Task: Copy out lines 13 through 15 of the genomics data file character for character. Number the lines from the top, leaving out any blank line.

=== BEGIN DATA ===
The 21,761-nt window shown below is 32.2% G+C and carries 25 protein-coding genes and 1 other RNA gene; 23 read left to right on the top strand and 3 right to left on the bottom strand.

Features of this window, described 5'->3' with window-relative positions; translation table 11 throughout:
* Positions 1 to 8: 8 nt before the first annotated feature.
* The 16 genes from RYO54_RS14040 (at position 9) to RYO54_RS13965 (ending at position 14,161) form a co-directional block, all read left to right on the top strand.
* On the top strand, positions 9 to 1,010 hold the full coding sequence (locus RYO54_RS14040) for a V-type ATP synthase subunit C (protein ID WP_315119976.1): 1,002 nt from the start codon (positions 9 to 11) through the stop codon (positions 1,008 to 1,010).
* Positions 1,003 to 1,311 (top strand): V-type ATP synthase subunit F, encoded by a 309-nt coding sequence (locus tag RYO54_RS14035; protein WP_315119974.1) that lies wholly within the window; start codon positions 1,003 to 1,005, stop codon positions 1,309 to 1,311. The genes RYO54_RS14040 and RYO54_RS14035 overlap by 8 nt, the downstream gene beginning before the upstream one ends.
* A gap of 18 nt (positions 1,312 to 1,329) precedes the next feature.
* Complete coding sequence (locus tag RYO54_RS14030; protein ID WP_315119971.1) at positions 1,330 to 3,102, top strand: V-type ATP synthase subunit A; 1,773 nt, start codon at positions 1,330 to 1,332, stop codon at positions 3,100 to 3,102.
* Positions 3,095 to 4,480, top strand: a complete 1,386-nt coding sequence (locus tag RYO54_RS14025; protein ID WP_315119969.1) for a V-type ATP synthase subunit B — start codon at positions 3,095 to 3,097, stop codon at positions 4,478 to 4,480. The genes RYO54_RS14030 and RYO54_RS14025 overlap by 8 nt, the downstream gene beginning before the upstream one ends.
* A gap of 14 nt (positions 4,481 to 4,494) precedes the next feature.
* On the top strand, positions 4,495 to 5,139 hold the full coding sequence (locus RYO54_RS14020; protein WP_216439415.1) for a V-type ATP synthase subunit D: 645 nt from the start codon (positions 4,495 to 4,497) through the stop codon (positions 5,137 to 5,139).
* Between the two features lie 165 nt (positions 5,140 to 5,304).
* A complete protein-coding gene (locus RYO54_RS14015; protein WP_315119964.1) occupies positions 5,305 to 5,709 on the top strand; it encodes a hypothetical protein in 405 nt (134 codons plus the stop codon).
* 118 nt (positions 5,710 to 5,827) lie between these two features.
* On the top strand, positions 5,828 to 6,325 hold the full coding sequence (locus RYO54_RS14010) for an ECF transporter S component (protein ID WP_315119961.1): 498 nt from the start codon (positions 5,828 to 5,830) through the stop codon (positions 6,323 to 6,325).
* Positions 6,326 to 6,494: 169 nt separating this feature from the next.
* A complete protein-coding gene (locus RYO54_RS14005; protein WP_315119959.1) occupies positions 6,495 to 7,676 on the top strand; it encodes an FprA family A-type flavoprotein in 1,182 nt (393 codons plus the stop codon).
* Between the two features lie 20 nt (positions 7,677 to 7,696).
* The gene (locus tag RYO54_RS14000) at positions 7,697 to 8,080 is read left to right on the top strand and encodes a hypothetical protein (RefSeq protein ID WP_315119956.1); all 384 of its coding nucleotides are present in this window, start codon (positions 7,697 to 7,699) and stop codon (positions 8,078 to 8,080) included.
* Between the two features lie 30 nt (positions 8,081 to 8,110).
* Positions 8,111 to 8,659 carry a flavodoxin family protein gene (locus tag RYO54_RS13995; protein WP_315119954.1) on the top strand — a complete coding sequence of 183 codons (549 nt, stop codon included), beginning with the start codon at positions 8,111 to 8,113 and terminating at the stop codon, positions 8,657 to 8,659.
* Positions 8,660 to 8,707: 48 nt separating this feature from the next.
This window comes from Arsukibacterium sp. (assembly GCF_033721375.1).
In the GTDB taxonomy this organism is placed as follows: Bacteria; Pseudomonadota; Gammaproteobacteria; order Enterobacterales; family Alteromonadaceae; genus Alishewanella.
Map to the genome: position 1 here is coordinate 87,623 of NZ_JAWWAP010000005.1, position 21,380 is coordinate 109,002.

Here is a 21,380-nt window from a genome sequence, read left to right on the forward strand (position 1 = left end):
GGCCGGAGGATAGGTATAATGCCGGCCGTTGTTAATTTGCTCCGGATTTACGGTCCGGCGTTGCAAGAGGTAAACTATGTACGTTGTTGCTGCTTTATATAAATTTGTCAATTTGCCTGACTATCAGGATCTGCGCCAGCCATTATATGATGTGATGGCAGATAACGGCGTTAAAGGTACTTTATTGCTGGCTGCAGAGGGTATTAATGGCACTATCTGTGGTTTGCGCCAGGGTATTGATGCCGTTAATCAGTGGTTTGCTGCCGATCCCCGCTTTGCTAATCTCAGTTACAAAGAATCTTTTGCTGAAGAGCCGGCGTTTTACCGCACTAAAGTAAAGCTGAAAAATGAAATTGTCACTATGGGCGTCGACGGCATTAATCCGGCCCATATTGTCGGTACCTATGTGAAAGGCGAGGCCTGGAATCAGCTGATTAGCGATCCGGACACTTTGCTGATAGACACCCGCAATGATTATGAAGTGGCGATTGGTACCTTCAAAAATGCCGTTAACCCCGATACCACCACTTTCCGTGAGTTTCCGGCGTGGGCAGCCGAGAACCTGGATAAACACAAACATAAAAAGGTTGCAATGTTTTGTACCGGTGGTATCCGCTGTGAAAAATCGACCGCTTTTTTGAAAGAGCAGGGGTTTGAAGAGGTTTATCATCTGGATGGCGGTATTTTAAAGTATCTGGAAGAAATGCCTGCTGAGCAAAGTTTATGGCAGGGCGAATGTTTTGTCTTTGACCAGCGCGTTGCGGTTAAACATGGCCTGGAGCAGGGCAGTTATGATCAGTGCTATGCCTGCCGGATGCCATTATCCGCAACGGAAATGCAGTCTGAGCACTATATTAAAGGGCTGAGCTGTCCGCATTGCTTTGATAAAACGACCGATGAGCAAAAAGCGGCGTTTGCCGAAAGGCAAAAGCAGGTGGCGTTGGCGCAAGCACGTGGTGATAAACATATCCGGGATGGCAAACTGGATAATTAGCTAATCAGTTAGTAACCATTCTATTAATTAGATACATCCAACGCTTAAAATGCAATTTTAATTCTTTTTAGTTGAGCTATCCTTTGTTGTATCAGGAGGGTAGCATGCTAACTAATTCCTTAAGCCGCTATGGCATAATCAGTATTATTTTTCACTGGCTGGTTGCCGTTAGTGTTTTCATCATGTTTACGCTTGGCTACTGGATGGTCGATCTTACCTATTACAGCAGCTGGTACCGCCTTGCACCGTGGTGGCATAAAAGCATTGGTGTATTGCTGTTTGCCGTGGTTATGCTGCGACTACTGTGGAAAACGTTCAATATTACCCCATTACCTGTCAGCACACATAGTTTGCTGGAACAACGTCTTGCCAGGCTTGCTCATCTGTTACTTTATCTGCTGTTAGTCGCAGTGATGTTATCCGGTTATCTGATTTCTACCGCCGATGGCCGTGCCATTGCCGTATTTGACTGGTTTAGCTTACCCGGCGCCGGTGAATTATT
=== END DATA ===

* A complete protein-coding gene (locus RYO54_RS14015; protein WP_315119964.1) occupies positions 5,305 to 5,709 on the top strand; it encodes a hypothetical protein in 405 nt (134 codons plus the stop codon).
* 118 nt (positions 5,710 to 5,827) lie between these two features.
* On the top strand, positions 5,828 to 6,325 hold the full coding sequence (locus RYO54_RS14010) for an ECF transporter S component (protein ID WP_315119961.1): 498 nt from the start codon (positions 5,828 to 5,830) through the stop codon (positions 6,323 to 6,325).